Another minister told Al-Monitor on condition of anonymity, “While Hezbollah does have significant rocket and missile power, most of its capabilities are not precise like those of the Iranians. And precision is the name of the game. Anyone capable of threatening power centers in Israel with precise hits — airports, army bases and strategic targets — will enjoy a real edge in case of war. If the Iranians succeed in attaining a presence in Syria and Lebanon close to Israel’s borders, this means that they directly threaten Israel’s most strategic targets from short range. If we translate this reality into terms used in chess, then I say: They directly threaten our king, while we are far away from their king in Tehran. Israel will not be able to allow such a situation to happen.”

Or, as Netanyahu himself said: Israel will do whatever it takes to protect its security.

Israel is convinced that Iran fomented the commotion surrounding the metal detector crisis on the Temple Mount in recent weeks. Iran’s goal was to distract Israel and interfere with Israeli efforts to convince the Americans and Russians of the need to distance Iranian influence from Syria and Lebanon, as part of the emerging cease-fire agreement. Israel, for its part, now has embarked on a global public diplomacy blitz on the Iranian threat. Education Minister Naftali Bennett already disseminated a publicity-oriented video clip in English, which explains all the dangers of Iranian expansion in the Middle East.

“In essence, Iran is basically establishing a Shiite crescent now that will encompass territorial continuity from the Persian Gulf, via Iraq, Syria and Lebanon,” a senior Israeli security source told Al-Monitor on condition of anonymity. “This is a major Shiite victory that creates a clear and present danger for Israel. The world was horrified by IS, even though the group’s main successes were in creating scary video clips and taking quick control over desert territories. In warding off IS’ tactical dangers, the world is bringing about a strategic failure vis-a-vis the Shiites.”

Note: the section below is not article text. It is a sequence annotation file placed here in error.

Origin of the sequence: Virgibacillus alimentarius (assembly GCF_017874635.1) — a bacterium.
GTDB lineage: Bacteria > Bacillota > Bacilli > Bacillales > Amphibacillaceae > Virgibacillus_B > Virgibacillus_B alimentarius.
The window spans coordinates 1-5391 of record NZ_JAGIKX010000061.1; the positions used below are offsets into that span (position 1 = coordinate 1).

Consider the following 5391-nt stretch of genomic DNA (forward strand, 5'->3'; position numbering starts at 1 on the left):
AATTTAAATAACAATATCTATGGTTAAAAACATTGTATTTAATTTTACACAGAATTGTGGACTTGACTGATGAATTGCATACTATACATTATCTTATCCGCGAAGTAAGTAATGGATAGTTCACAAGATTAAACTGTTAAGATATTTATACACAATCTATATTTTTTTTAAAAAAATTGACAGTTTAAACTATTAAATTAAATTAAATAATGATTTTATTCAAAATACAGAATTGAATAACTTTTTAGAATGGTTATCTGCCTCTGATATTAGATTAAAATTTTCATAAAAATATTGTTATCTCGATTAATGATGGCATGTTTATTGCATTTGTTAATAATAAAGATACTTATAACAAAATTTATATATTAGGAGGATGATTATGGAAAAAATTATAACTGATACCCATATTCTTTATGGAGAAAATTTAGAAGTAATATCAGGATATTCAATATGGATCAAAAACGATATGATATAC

According to Israeli security sources, Iran is transferring Sunni populations from areas being evacuated by IS in Syria, bringing in their stead Shiite populations. The goal is to maintain the territorial continuity that they are trying to create between the Persian Gulf and the Mediterranean Sea. “The Iranians work for the long term with a strategic vision for the future and much patience,” an Israeli intelligence source said on condition of anonymity. “They are unfortunately the only player in the arena today that takes a long-term strategic vision of the future. They are winning big time strategically — at the expense of Israel and of the West that views Iran as a stabilizing force. They [the West] ignore the fact that Iran continues to disseminate terror and revolution in many places in the region.”

Against this background, Israel’s disappointment over US policy is increasing. Before the formulation of the cease-fire agreement in southern Syria, three-way meetings were held between Israel and the United States and Russia. Israel transmitted all its demands and worries, backed up by intelligence materials. But at the end of the day, the actual agreement being drawn up does not at all deal with Iranian involvement or penetration.

“When we talk with the Russians,” said a high-level Israeli source on condition of anonymity, “they don't understand what we want from them. As far as they are concerned, Iran is a stabilizing element in the region. When we note that Iran announces its desire to destroy Israel over and over, they laugh. Don’t take them seriously, they advise us.”

However, Israel does not have high expectations from Russia on the subject. With regard to the United States, it is a different story altogether. As of now, the Trump administration is indifferent to the Iranian issue; its main focus is to achieve a prestigious success for the president: victory over IS. “To achieve that,” said a senior Israeli source on condition of anonymity, “They are willing to allow Iran to reach Israel’s front lines. As far as we are concerned, this is simply a disaster.”